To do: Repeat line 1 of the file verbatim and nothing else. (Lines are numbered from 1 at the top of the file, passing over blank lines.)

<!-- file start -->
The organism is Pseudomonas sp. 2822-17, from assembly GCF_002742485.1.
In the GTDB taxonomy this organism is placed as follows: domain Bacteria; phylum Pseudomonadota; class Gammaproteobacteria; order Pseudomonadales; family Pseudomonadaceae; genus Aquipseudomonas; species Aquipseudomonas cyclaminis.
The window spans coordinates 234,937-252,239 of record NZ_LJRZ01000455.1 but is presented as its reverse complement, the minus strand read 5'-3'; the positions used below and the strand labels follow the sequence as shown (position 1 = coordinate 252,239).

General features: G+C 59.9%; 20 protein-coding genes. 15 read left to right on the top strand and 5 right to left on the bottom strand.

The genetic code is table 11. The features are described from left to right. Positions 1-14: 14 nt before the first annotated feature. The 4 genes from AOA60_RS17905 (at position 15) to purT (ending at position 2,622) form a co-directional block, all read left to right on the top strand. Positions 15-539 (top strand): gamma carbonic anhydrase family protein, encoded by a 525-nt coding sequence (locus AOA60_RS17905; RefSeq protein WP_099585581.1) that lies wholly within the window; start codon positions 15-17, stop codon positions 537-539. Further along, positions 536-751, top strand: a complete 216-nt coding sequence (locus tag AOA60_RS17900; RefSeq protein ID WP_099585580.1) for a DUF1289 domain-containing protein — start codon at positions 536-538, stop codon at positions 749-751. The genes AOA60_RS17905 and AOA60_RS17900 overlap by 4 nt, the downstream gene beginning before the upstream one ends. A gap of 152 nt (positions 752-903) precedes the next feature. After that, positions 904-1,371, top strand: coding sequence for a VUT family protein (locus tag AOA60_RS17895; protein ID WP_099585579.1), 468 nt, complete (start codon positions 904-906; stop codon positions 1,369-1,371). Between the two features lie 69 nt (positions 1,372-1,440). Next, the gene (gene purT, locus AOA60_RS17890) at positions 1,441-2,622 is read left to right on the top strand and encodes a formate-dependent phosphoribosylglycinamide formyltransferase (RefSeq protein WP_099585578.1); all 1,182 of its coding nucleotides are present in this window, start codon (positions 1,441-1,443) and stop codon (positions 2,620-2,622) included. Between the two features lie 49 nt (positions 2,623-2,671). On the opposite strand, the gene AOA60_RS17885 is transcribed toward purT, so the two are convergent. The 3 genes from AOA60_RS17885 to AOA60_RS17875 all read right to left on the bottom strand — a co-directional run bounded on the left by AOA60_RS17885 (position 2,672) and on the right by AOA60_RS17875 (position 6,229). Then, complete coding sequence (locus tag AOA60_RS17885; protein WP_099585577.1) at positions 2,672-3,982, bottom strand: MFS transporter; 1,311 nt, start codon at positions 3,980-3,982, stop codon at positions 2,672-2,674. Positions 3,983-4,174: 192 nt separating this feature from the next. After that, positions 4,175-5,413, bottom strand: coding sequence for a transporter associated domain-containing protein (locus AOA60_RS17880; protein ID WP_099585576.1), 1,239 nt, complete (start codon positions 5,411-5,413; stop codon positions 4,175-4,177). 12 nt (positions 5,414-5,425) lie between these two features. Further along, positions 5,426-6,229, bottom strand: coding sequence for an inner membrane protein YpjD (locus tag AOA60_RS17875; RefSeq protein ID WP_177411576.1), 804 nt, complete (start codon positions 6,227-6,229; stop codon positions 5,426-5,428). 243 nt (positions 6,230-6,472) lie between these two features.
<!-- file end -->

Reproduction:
The organism is Pseudomonas sp. 2822-17, from assembly GCF_002742485.1.